Friday, June 12, 2020

Big Finds at the Little Big Store (Part 3)

Floyd Jones and Eddie Taylor
My third find at the Little Big Store was a pleasant surprise.  When I first started listening to the blues, most of it had a decided Chicago bent.  I found that I really enjoyed the Chicago blues of the 50's.....Muddy Waters, Howlin' Wolf, Little Walter, Sonny Boy Williamson (Version II), Otis Rush, Magic Sam, and so on an so on.  I picked up a lot of Chess Records compilations, which were being reissued in a big way in the mid/late 80's.  Over the first few years, I dug deeper and discovered a lot of artists beyond the Mount Rushmore types.....not as well known, but capable of making some excellent music.  While flipping through CDs at the Little Big Store a few weeks ago, I found a release that I'd never seen before, actually never even heard of before, from a pair of Chicago artists who had been favorites for a long time, but weren't as "mainstream" as some of the others mentioned.  Floyd Jones and Eddie Taylor.

Floyd Jones with Big Walter Horton and Sunnyland Slim
The first time I heard Floyd Jones was on Chess Records' compilation Drop Down Mama, which included his classic "Dark Road."  I'm not sure anybody could do that song as well as Jones did.  It came from a place deep down in his soul.  He recorded it several times over his career on multiple labels and each version brought a little something different to the table.  A couple of his other sides were "Hard Times," "Stockyard Blues," and "On The Road Again," which Canned Heat made a Top 10 hit in 1968.  Most of Jones' songs took a dour, gloomy tone and were very powerful, but maybe they made for difficult listening to folks who wanted a little more upbeat blues at the time.  During the 50's, Jones recorded for Chess, JOB, and Vee-Jay in the 50's, and in the early 80's, he appeared on one of my favorite albums, Old Friends, with Honeyboy Edwards, Big Walter Horton, Sunnyland Slim, and Kansas City Red, and continued to play in Chicago until he passed away in 1989. 

Eddie Taylor
Blues fans may not be familiar with Eddie Taylor, but there's a good chance that they've heard him before.  His rhythm guitar was the guiding force behind Jimmy Reed's excellent sides for Vee-Jay Records in the 50's.   However, there was much more to Taylor.  He recorded his own sides for Vee-Jay, his best-known tracks were probably "Bad Boy," which featured Reed on harmonica, and "Big Town Playboy," both of which have been covered frequently by blues artists through the years.  Though he never achieved the fame and popularity of Reed or other Chicago artists, he played a vital role in the development of the Chicago Blues sound, backing Snooky Pryor, Elmore James, John Lee Hooker, John Brim, Sammy Lay, and many others.  He recorded a couple of albums of his own in the 70's and 80's that showed he could have been a contender with just a few more breaks, but passed away on Christmas Day in 1985.  Several of his children, the late guitarist Eddie Taylor Jr., drummer Larry Taylor, and singer Demetria Taylor, as well as his late wife Vera were fine blues artists in their own right.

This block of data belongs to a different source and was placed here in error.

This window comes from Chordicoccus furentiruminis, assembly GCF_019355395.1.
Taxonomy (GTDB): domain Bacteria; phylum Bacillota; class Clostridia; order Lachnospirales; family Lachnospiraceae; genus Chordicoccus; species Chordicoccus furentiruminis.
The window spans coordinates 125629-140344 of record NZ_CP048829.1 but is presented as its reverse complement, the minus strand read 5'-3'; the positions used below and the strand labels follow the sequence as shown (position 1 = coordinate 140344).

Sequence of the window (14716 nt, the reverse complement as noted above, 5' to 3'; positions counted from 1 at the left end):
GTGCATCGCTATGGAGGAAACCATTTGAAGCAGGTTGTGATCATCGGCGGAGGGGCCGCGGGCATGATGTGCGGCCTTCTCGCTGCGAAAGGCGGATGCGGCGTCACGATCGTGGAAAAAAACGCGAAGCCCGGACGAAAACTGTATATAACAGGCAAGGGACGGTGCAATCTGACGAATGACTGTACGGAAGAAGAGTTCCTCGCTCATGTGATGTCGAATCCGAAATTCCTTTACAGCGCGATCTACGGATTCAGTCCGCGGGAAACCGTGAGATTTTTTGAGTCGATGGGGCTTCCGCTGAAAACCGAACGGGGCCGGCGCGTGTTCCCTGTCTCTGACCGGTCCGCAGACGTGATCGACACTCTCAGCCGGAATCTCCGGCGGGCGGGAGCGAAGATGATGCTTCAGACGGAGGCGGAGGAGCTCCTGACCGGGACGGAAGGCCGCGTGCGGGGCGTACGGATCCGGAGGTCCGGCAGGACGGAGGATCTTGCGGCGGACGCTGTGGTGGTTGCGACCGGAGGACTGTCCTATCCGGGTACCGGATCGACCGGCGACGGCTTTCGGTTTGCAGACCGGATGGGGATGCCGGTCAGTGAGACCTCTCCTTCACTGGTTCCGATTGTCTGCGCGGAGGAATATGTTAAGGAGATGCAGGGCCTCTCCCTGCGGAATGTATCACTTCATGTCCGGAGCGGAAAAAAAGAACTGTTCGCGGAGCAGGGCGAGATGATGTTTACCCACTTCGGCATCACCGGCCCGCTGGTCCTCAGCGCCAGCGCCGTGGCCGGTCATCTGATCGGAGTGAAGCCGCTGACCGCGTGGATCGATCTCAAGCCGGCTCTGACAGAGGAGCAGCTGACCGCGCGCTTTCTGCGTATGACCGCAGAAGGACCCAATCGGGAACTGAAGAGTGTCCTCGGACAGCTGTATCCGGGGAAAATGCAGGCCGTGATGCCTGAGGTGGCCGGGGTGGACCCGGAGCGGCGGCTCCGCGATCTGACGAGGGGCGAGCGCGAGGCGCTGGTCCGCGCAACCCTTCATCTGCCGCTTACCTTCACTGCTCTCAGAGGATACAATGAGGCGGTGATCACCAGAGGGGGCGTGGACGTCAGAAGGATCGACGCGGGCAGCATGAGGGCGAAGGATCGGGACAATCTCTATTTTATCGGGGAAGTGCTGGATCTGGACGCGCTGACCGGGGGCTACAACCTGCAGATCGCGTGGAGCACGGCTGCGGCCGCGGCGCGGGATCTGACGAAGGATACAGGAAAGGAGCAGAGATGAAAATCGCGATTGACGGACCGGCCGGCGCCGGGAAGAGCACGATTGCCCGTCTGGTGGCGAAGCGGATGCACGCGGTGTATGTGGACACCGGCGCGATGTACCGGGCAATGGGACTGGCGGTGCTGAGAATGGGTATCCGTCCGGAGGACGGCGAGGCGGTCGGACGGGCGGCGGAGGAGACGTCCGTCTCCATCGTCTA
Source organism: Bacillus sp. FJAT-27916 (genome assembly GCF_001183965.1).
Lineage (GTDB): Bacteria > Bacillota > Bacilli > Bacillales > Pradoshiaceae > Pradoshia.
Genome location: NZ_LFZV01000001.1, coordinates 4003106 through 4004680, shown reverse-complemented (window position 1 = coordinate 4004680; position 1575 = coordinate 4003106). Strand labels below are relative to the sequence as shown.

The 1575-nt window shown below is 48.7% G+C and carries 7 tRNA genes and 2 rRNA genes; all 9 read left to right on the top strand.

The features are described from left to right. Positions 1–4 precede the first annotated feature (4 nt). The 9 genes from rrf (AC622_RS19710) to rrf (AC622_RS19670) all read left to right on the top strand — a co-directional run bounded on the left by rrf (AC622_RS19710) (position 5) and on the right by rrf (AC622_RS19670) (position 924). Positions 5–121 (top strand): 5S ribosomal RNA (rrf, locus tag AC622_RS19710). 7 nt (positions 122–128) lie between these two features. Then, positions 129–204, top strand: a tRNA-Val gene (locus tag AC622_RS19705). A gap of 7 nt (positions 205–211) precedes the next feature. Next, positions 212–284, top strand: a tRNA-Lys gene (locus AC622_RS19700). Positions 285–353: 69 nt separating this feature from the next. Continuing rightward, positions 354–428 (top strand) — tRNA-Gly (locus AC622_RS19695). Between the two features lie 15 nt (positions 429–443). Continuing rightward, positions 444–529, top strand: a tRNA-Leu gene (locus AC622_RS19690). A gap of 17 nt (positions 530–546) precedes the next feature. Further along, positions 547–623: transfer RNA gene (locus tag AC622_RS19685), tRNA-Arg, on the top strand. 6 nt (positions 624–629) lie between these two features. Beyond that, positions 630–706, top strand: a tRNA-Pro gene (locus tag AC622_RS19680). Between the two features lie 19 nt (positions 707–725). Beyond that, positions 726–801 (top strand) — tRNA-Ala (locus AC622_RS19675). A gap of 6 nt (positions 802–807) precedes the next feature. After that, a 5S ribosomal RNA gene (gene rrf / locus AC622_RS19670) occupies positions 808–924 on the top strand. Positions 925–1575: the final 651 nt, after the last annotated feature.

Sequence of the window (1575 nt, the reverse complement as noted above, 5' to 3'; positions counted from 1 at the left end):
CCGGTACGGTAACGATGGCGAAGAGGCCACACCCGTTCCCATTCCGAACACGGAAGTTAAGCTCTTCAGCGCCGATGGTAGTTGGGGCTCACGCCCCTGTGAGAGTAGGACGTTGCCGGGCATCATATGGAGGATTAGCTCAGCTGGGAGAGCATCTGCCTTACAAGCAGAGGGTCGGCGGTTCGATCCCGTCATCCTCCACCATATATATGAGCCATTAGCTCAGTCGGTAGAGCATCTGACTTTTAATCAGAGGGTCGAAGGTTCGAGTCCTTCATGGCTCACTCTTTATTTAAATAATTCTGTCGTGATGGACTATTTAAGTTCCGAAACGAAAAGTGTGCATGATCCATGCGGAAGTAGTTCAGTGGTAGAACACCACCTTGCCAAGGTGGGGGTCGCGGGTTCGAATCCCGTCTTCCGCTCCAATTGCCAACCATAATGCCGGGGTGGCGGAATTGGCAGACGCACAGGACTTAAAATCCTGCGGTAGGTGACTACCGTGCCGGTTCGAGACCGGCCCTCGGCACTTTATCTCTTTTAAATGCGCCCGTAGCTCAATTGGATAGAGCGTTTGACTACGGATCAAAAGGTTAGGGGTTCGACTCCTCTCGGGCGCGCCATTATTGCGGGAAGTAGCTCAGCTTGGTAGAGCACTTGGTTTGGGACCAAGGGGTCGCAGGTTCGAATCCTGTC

Jones and Taylor shared an album on Testament Records, Masters of Modern Blues (Volume 3).  The label was founded by Pete Welding, who was a writer and editor of Down Beat magazine.  Over about fifteen years, Welding recorded blues, jazz, country, and gospel artists, focusing mostly on the blues.  Many blues artists who had seldom recorded got the opportunity with Testament and many of the albums are still available, thanks to HighTone Records and Shout! Factory.  

The 60's were a lean time for recording blues, at least compared to the 50's and many of these artists were happy for the opportunity to be heard and made the most of it.  There were four volumes of Masters of Modern Blues (we'll look at the rest in the future) with other sets from J.B. Hutto, Johnny Shines, Robert Nighthawk, and Houston Stackhouse in the collection.  Others who recorded for Testament included Honeyboy Edwards, Sleepy John Estes, Otis Spann, Big Joe Williams, Mississippi Fred McDowell, and Big John Wrencher.  Testament also released some marvelous collections focusing on slide guitarists, harmonica players, fife and drum bands, and topical albums.

Volume 3 of Masters of Modern Blues features eight sides from Floyd Jones and eight from Eddie Taylor recorded in 1966.  Both artists sound like they are making up for lost time on these tracks.  Jones has two versions of "Dark Road" on this set (one previously unreleased) as well as new versions of "Hard Times" and "Stockyard Blues."  His other sides are pretty much in keeping with his usual approach, although "Sweet Talkin' Woman" is fairly upbeat.  Taylor also reproduces his two favorites, "Bad Boy" (also with an alternate take) and "Big Time Playboy," while turning in splendid performances on other tunes like "Train Fare Home," "Feel So Bad," and "After Hours." 

As noteworthy as these two artists' performances are, they are enhanced by the performance of their backing band. Jones played bass and Taylor guitar on each track, and they are supported by an all-star trio - Otis Spann on piano, Big Walter Horton on harmonica, and Fred Below on drums.  One couldn't ask for a better band playing behind them.  

This was a fantastic set of blues from a couple of artists who didn't really get the opportunities that they deserved during their lifetimes.  In fact, I was so excited to hear this set that I ended up ordering the other three volumes of the series and pulled out a couple of other Testament recordings I've picked up over the years, Down Home Slide and Down Home Harp.  There's great listening ahead!!

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